Did Baltimore save a BBC Prom?

Did Baltimore save a BBC Prom?


norman lebrecht

July 24, 2019

Sources in the BBC Philharmonic said there were two extras from the Baltimore Symphony in their expanded brass section at the seventh BBC Proms last night. Baltimore lists five horns on its website. This concert employed seven in its horn section.

(London can afford that; Baltimore can’t.)

Unfortunately, no Baltimore names appeared in the programme book.

If you know who our Balti-guests were, tell them they sounded terrific.



  • Confused says:

    I am not sure how you constantly get facts wrong Mr. Lebrecht. The Baltimore Symphony actually lists its full section of 5 horns on their website. And how does employing 2 brass extras save an entire Proms?

  • fflambeau says:

    From someone who has been bashing the Proms (for not including tributes to some minor composers), on the very first night of the BBC Proms, you’ve gone to giving them headlines and accolades.

    Well done Norman!

  • Anon says:

    How can American musicians sub over in London with the BBC Phil? Where’s the MU? Sounds very suspicious to me, or its an old boys club type of booking….

    • SVM says:

      Very simple. In the UK, ‘closed shop’ is illegal (and has been since the 1990s). In other words, it is unlawful for the BBC Philharmonic (or any other orchestra) to discriminate on the basis of union membership (or lack thereof) and unlawful to require a musician to be (or become) a MU member.

      These days, many professional musicians in the UK are not MU members, for various reasons, which may include: they think the MU ineffective; they disagree with MU policies; they object to joining an organisation affiliated to the Labour party; they find other professional associations (such as the ISM) better value for money (in the UK, there are a lot of associations relating to the music profession or part thereof, offering broadly similar member benefits, so it would make little or no sense to join all of them).

      Many unions in the UK are out of touch with the views and interests of a significant proportion of the people working in the profession or sector they claim to represent. They should either accept that they do not speak for all, or adapt their policies so that they are more representative. Why should a professional musician submit to the authority of a union if he/she disagrees with it? Why should a union be entitled to have a monopoly over a profession?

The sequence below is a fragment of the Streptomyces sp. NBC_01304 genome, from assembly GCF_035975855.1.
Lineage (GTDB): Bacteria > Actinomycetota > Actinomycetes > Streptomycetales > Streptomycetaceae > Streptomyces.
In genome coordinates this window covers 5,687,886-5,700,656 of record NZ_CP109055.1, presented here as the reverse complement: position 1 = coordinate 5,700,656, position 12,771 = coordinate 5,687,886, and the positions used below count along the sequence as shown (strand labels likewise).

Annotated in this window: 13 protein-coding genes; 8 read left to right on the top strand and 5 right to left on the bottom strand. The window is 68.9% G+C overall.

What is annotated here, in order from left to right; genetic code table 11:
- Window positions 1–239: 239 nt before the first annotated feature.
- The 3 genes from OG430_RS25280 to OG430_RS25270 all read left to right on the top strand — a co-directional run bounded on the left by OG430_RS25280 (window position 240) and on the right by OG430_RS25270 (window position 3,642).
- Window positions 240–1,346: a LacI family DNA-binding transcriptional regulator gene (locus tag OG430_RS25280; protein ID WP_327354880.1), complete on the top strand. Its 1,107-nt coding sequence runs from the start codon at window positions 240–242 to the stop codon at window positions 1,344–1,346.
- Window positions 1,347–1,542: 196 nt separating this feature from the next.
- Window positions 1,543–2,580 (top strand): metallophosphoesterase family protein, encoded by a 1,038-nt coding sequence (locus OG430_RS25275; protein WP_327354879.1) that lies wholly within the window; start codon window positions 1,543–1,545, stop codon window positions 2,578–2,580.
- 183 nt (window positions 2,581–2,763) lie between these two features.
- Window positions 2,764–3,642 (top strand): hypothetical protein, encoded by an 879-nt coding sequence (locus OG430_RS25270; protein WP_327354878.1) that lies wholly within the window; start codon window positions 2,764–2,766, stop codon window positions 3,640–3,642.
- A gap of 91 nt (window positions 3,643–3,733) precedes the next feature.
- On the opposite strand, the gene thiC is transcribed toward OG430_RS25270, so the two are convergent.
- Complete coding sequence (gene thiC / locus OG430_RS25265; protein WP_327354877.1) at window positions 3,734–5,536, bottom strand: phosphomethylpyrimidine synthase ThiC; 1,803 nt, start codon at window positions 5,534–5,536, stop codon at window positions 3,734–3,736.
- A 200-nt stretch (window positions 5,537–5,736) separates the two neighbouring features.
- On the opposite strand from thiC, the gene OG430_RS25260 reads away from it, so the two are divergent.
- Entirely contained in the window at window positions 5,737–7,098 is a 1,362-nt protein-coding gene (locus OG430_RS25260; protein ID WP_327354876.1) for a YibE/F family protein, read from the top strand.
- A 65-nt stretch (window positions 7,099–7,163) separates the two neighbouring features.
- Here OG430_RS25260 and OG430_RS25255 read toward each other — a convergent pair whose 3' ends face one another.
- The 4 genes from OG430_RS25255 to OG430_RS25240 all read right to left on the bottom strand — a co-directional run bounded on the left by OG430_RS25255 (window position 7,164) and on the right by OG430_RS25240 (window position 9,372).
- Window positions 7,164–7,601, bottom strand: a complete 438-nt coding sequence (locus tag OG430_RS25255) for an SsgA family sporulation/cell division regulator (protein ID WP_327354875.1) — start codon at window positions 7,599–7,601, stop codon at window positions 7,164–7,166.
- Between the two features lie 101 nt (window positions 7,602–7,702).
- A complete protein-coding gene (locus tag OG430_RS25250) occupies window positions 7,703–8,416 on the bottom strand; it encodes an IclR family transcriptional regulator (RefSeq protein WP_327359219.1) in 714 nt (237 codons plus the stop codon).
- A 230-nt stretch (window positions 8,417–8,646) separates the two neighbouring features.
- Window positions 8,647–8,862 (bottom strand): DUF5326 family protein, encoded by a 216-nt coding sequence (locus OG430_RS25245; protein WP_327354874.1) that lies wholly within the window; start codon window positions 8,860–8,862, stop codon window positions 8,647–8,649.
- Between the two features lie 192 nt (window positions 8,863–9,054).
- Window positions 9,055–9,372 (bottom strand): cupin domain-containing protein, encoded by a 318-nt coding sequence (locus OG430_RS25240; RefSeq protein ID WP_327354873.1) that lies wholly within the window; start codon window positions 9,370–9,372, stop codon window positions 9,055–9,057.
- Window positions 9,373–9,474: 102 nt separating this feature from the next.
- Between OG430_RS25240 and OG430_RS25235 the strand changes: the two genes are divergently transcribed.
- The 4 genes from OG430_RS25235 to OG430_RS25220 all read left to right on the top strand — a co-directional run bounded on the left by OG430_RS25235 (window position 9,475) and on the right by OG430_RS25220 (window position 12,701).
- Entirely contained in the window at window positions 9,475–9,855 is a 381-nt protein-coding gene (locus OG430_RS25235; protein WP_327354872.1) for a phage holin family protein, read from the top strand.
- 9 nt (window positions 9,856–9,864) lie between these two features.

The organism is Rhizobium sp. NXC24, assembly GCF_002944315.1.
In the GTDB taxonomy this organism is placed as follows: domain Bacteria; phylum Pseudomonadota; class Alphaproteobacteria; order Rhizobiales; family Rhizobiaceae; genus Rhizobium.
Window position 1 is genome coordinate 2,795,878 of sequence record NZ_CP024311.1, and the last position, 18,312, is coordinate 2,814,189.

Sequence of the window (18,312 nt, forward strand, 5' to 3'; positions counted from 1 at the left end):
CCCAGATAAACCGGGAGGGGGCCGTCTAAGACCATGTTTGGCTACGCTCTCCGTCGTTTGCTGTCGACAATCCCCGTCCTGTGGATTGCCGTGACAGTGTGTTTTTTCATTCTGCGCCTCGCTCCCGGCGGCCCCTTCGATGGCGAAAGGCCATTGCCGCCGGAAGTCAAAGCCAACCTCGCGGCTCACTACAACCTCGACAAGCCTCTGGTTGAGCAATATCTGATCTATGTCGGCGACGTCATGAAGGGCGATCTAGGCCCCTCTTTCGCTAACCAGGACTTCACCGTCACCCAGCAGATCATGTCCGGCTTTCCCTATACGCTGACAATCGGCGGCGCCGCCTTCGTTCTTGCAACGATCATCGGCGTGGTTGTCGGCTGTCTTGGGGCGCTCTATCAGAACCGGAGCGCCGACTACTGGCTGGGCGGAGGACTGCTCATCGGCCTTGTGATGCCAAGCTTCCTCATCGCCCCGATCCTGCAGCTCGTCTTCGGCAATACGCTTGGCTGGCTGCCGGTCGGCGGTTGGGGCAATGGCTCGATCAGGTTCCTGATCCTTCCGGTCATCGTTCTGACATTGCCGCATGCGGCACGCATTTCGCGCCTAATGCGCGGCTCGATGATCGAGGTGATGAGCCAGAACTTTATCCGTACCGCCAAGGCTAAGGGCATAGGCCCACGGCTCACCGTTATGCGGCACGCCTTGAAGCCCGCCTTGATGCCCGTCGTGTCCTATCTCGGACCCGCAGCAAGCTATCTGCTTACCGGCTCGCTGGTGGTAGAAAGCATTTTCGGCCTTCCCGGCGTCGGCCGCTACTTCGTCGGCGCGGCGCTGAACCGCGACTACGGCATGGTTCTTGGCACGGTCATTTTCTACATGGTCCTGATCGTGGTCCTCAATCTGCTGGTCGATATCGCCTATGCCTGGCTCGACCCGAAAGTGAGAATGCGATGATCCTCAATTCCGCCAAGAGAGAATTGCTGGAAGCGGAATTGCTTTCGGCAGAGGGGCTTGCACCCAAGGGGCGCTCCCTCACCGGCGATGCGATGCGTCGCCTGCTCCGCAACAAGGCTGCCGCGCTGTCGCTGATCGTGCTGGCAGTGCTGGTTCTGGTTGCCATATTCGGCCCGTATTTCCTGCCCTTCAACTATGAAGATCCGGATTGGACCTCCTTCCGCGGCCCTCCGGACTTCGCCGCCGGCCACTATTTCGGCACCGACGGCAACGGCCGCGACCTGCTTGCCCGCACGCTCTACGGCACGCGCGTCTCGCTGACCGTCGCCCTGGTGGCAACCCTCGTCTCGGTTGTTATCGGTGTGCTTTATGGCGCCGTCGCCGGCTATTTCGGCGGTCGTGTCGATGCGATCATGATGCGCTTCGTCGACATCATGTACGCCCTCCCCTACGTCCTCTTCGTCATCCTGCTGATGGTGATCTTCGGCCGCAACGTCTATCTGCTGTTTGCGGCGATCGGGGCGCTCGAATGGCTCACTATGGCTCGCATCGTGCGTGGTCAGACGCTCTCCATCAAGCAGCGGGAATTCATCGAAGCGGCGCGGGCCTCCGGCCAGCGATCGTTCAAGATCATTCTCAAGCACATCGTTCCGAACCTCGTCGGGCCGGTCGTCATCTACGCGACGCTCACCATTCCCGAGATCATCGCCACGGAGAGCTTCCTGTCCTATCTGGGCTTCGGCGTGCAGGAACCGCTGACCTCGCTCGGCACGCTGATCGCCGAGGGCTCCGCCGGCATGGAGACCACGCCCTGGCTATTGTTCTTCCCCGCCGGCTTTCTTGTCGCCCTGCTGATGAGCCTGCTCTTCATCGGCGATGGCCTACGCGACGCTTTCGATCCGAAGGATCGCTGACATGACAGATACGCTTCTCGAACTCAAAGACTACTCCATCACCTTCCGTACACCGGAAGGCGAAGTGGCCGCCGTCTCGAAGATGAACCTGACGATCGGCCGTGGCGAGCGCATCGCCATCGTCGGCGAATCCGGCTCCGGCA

• Anon says:

        Perhaps you are not a professional musician working on the London scene, but believe me, it is very much union controlled despite the choice of opting out! And a very active session section. As for Americans subs, it is mostly out of the question. I know Philip Smith from the NY Phil was a guest with the LSO many moons ago whilst the orchestra was on tour there – first trumpet. Yet non principals don’t have a chance, due to the visas for a Right to Work/Green Card stipulated by both countries.

  • Garry Humphreys says:

    It can work the other way: I recall a couple of British trumpeters (I think Michael Laird was one of them) playing in a Concertgebouw Proms performance in London of Janacek’s Sinfonietta – mind you, that was in 1970! Didn’t cause any hoo-ha though.

  • CA says:

    Very often names of subs/extras do not appear in program books owing to either time (ie perhaps they are late additions to the roster, after going to print) or just as a matter of policy. It’s also not that easy to just sub in the U.K. from USA (and vice versa) unless one has a legal right to work here.

  • doubloon says:

    There were no Baltimore brass players for this prom; your BBC Philharmonic source is wrong, and this would be why they were not in the programme. My own BBC Philharmonic source was in the horn section that night.

    I do believe that Baltimore’s Principal Horn played Guest Principal in the Bournemouth prom a few nights earlier.

    • norman lebrecht says:

      Thank you! This rumour was rife that night among the upper echelons of the British orchestral industry, two of who reported it to me. I thought it worth reporting as a symptom of present orchestral inquietudes.